The Department for Levelling Up, Housing and Communities was contacted for comment in response to the statement made by Manchester council.

The government has provided £1bn to help the leisure centre through the pandemic including the £100m National Leisure Recovery Fund which has saved and reopened more than 1100 swimming pools across the country.

It has also helped businesses by cutting VAT, fuel duty and business rates.

A £750m package of dedicated support was also created for the charity sector during the pandemic, helping 14,000 organisations across the country keep their doors open and continue to provide community support services.

Sport England has provided over £25m to swimming and diving projects, and over £16m directly to Swim England since 2017, according to the government.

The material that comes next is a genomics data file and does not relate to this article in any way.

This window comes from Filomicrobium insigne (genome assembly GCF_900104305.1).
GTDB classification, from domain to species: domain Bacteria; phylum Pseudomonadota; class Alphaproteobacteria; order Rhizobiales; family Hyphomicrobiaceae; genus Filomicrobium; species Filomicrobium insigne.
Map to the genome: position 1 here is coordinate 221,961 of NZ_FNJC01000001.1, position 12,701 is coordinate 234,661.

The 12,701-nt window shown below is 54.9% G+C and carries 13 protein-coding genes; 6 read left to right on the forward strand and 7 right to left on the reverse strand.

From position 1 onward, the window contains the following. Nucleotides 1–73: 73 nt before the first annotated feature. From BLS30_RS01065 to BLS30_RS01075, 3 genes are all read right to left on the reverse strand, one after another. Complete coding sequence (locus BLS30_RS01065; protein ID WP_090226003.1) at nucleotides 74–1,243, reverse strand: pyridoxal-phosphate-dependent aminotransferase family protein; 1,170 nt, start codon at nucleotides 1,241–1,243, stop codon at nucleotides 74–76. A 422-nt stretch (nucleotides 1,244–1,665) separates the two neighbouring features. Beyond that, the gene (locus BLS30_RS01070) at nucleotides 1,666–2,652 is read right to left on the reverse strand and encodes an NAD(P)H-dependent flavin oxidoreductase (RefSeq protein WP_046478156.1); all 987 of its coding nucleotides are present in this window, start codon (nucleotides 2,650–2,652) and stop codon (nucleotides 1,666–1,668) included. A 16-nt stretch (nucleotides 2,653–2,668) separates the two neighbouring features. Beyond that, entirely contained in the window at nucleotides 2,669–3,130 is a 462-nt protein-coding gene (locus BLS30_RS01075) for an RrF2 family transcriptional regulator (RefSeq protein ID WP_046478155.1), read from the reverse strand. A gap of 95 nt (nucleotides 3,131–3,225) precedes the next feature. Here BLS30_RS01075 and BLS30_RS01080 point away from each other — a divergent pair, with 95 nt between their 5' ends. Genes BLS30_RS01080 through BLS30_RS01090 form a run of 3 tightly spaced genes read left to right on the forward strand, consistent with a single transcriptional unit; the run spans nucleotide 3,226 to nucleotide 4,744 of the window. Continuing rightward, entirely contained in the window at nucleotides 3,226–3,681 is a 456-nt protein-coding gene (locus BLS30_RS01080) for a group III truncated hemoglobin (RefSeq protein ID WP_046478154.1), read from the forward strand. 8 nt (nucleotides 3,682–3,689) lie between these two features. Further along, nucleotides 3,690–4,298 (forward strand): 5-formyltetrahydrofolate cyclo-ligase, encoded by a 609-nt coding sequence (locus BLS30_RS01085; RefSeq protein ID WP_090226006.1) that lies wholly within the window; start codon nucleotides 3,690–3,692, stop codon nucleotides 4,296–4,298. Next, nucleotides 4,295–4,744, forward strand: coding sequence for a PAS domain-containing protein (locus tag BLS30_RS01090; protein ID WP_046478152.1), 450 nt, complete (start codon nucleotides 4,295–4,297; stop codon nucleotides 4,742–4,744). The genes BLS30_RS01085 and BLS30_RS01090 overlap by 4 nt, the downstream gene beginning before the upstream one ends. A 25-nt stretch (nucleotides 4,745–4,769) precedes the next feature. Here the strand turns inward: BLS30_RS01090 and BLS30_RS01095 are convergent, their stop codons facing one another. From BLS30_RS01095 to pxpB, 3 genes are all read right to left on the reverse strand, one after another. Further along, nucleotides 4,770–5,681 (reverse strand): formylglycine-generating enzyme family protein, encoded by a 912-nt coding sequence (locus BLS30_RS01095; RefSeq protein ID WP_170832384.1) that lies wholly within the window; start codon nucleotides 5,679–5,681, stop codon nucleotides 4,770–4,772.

A government spokesperson said: “We recognise the impact rising global gas prices will have on businesses of all sizes, which is why we are in regular contact with Ofgem, business groups and energy suppliers to understand the challenges they face and see how they can best be supported.

“We are giving councils the resources they need to maintain and improve their services, with an additional £3.7bn being made available for 2022/23. The majority of this funding is un-ringfenced in recognition of local authorities being best placed to understand local priorities, such as local leisure centres and libraries.”

Active Tameside, Bolton Middlebrook Leisure Trust, Bolton Community Leisure, Bury Leisure, MCRactive, Life Leisure, Your Trust, Oldham Community Leisure, Salford Community Leisure, Trafford Leisure, Wigan Council and Wythenshawe Forum Trust are all members of the GM Active group.